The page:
Want to take better garden photos ? Before you snap the shutter, think of your point of view.
We are now deep into the PhotoBotanic Garden Photography Workshops, lesson 2.4 where I reveal the secret to good garden photography – think of your point of view. This concept perfectly transcends the first 3 chapters, as we move from Good Garden Photography – to Seeing the Garden – to Thinking Like a Gardener. You should be realizing every photo needs to tell a story – and have a point of view.
Point of view has a double meaning. On the one hand you should be conscious of why you are taking a photo, what story you want to tell. What is your opinion – what is your point of view? The camera always lies and it is up to the photographer to distill the scene in front of you to tell the story (the lie) you want told.
In order to tell your story you will need to carefully consider the scene in front of you and find a vantage point to compose your photo – you need a physical point of view. Carefully consideration of this is fundamental to composition and a well crafted photo.
Consider this fine garden room.
As soon as I saw this secret little room tucked behind shrubs just off the lawn behind this gracious home I knew there was a photo to be had. I grabbed this photo right away as I considered what I was seeing, what I wanted to say about it, and where the best angle was to be had.
I wanted to emphasize the contemplative feeling of being surrounded by these distinctive plants, having them all to oneself in this small space. I wanted to put other garden lovers here to drink in the wondrous combination of plants, to emphasize the bench among the plantings, and not be pulled out of the mood by seeing the larger garden beyond.
Did you notice the camera icon in the photo ? That’s where I’m headed; that’s where the next photo will be taken.
Fortunately there was a small garden path leading around the back of the garden room and I found a spot behind the bench, outside of the space I wanted to photograph.
Often a position outside the garden area gives you a point of view that seems to put you inside the garden. I will often walk away or back out of a scene so that I can look back into it and juxtapose elements that frame a composition (see lesson 2.1 Framing). Here, I went around to the other side of the garden in order to look back in. (FYI – the first shot was taken from where you see the pot on the path above.)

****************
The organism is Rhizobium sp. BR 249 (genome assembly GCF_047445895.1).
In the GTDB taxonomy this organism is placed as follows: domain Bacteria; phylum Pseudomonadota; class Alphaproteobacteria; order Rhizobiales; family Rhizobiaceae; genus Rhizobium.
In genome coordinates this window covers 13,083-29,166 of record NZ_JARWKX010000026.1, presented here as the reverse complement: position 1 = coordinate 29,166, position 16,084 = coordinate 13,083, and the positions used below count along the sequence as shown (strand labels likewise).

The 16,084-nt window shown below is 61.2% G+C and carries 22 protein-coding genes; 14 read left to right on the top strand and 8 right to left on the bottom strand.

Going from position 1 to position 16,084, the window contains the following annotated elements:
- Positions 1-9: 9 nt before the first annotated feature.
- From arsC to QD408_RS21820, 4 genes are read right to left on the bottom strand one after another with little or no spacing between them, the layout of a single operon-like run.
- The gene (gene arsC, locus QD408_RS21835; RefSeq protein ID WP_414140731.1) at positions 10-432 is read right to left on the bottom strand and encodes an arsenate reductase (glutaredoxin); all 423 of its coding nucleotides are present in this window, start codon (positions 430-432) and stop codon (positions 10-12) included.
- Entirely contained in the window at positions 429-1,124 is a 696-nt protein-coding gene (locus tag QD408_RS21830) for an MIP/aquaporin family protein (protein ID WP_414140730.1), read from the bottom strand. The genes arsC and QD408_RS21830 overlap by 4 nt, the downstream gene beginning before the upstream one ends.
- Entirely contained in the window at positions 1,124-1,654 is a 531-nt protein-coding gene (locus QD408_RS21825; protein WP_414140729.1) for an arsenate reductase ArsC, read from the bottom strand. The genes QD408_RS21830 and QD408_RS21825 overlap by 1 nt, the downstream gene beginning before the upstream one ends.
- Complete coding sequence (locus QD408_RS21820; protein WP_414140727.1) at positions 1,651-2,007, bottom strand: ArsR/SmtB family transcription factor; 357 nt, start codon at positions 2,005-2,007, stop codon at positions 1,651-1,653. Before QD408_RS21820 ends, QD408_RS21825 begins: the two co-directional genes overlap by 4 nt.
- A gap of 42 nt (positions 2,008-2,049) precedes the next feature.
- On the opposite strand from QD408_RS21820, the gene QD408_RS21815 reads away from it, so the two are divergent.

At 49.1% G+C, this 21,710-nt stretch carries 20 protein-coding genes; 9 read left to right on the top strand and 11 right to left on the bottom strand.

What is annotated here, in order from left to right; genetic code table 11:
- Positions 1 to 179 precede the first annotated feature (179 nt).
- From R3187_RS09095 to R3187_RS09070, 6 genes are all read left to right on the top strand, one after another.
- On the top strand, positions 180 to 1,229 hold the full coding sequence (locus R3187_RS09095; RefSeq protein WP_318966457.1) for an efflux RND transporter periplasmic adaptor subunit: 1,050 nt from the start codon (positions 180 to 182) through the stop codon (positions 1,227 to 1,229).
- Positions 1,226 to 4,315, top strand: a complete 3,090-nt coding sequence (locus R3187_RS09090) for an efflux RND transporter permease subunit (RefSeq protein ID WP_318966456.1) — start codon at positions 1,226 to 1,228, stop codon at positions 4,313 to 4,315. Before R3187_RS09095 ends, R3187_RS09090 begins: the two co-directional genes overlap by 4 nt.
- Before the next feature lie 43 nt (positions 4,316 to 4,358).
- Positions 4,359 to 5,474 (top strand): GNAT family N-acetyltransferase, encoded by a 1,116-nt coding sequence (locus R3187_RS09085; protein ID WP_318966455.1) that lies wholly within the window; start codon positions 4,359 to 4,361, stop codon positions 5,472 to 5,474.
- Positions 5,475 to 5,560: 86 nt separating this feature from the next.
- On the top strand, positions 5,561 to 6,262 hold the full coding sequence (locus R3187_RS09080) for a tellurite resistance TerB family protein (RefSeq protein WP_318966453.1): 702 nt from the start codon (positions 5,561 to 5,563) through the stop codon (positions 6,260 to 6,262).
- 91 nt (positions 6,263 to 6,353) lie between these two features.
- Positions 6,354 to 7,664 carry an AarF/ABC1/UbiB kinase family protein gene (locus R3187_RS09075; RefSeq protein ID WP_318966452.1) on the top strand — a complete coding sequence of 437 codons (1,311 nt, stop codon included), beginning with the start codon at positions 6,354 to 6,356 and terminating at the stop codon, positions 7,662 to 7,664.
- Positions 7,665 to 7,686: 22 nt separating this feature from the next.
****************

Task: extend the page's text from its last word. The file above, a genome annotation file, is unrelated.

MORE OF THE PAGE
In this next example, moving the camera only a matter of inches creates a completely new point of view.
This first picture is about a water feature, stream and pond flowing through a backyard garden. The next story is more about this magical pond itself, as it adds a shimmering space for the light of the sky to reflect into the garden.
I put on a wider lens, raised the camera up on the tripod about 12 inches so I could point it back down to the pond and pick up more of the sky reflection.
Note I also needed to move about 18 inches to my left so that the strap leaves of the Iris could line up as a precise silhouette in the reflected water. Careful attention to composition detail gives an exact best position to set up, an exact point of view for the camera to communicate the point of view of the photographer.
If you study the physical point of view of those two pond photos you will realize they were both taken at fairly low angle rather than a standing, eye level point of view. While, in the next chapter, I will strongly urge you to trust your own eyes and learn to appreciate what a lifetime of eye level observations has told you about beauty, there is nothing like a change to your vantage point of view to help you see differently.
This is especially true when you photograph flowers that grow close to the ground.
If there is room to get low, even down to a belly view, you will find flowers photograph much more realistically and dramatically. This sequence was part of a Gardening Gone Wild Point of View post almost 4 years ago and I doubt many of you seeing these now will mind a repeat of the belly shots.
Certainly there are many times when you will want to shoot down into a flower (think sunflowers) but whenever you can get eye level to any subject, be it bulbs, babies, or bird nests you viewer will make a more direct connection.
I will finish this post with two photos of the same scene. The point of view has not changed very much but I much prefer the second photo. Do you? Why – or why not?
Discussion in the e-book….